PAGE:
In fall 2016, I was asked to write and deliver the eulogy of a friend. As I reflected on my friend’s life and the part of it that intersected my own, it occurred to me how full my life is with people I would never have expected to encounter and how many relationships I have forged with unlikely characters. These relationships have meant much to me, have changed me as a person, and have influenced the direction of my life.
The circumstances and backgrounds of my friend and me were completely opposite. He was in his late eighties; I am in my early thirties. He was talkative and outgoing; I am quiet and reserved. He was from a rural Kentucky town; I am from a town some three-and-a-half hours southwest in Tennessee. There was no reason our paths should have ever crossed or that we would grow as close as we did.
We never know who might enter our lives or when. I’ve heard it called “providence” or “good fortune” or “our life’s path.” I am not sure what I would call it. But the older I become, the more I see the beauty and grace in the unexpected twists and turns life takes, and the more I see God’s hand in it all. The little turning points are the best — the ones we hardly notice until, distanced from that moment in our lives, we look back and think, What if that hadn’t happened? Where would I be? Who would I be?
The lives of many characters in scripture met at unexpected and unpredictable moments — often setting the stage for God to act in mighty and wondrous ways: Elijah and the angel, Joshua and Rahab, Ruth and Boaz, Jesus and the first disciples, Philip and the Ethiopian eunuch, and, as the cover art for this issue depicts, Pharaoh’s daughter and Moses.
No one knows the shape his or her life will take. We do not know what the journey from any one point in life to another will look like, whom we will encounter along the way, or what unanticipated events will occur. A baby rescued from the bulrushes by Pharaoh’s daughter led the Israelites out of slavery in Egypt. Who could have imagined it?
I run into trouble when I try too hard to control the outcome of every situation and wear myself out trying to make things happen the way I think they should. Sometimes I wonder about the opportunities that I have missed or think that I have missed. But I look back and see all the wonderful deeds God has done in my life, most of which I had not planned nor set out to do. I couldn’t have planned them or made them happen had I tried. This should tell me something.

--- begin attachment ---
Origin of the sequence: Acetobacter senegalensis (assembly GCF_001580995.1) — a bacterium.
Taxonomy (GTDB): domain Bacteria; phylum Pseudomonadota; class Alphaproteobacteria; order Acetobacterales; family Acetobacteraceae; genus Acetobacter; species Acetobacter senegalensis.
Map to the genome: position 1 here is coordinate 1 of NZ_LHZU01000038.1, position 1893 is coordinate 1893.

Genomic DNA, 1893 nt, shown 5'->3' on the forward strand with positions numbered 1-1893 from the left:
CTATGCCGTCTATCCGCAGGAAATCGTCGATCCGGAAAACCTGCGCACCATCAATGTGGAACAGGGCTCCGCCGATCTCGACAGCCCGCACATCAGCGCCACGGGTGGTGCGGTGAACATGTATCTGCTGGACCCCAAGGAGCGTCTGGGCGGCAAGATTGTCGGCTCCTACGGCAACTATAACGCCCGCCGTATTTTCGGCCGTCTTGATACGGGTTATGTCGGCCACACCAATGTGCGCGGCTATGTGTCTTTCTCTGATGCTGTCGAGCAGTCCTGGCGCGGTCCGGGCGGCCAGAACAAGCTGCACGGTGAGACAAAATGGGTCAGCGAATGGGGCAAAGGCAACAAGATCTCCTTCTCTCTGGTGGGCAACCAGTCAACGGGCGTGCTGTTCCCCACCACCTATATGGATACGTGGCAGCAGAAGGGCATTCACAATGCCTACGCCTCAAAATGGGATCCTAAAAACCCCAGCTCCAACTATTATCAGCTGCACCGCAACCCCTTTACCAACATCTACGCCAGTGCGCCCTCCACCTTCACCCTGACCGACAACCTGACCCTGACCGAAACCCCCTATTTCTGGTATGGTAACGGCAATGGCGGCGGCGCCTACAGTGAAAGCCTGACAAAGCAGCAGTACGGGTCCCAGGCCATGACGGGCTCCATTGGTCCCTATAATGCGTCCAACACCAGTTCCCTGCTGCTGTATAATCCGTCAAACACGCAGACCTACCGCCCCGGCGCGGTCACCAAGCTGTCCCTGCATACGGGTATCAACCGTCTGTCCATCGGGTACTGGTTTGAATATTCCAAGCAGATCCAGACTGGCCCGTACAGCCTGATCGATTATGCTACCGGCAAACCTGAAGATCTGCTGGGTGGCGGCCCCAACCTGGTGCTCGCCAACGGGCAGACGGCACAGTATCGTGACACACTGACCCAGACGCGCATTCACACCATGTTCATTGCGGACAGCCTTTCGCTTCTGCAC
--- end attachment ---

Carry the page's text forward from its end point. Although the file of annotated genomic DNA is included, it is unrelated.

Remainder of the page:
As I was driving home from my friend’s funeral, I reflected on all the unforeseen joy, wonder, and wisdom that he had brought me and which continue to guide my decisions and actions. Then I resolved in the days to come to do my best to live a life marked not by control but by trust — trust in God and trust that God knows what God is doing in my life and in the lives of those around me. If the pattern of my life and the lives described in scripture are any indication, I can know that even when the road gets tough, God is working something wonderful within me. I will encounter it around the next corner, seemingly out of nowhere.
Several meditations in this issue address relinquishing control to God — especially in unexpected and trying circumstances. You may want to read again the meditations for September 1, 2, 9, 13, 16, 17, 19, 23, 24, 25, and 29, and October 4, 5, 6, 8, 14, 16, 24, 25, and 26 before responding to the reflection questions below.
Questions for Reflection:
1. Name one person in your life who has played an important role in your Christian journey. How and when did you and this person meet? In what ways has he or she influenced and shaped your life?
2. Recall an unexpected “twist” or “turn” you have taken. What was occurring in your life at the time? In what ways did this event affect the direction of your life?
The United Methodist Church in Honduras uses El Aposento Elto, the Spanish language version of The Upper Room daily devotional to start new faith communities. They use "An Easy Plan to Use The Upper Room in Small Groups" found in the back of the magazine. As the groups grow, they build critical mass for new church starts.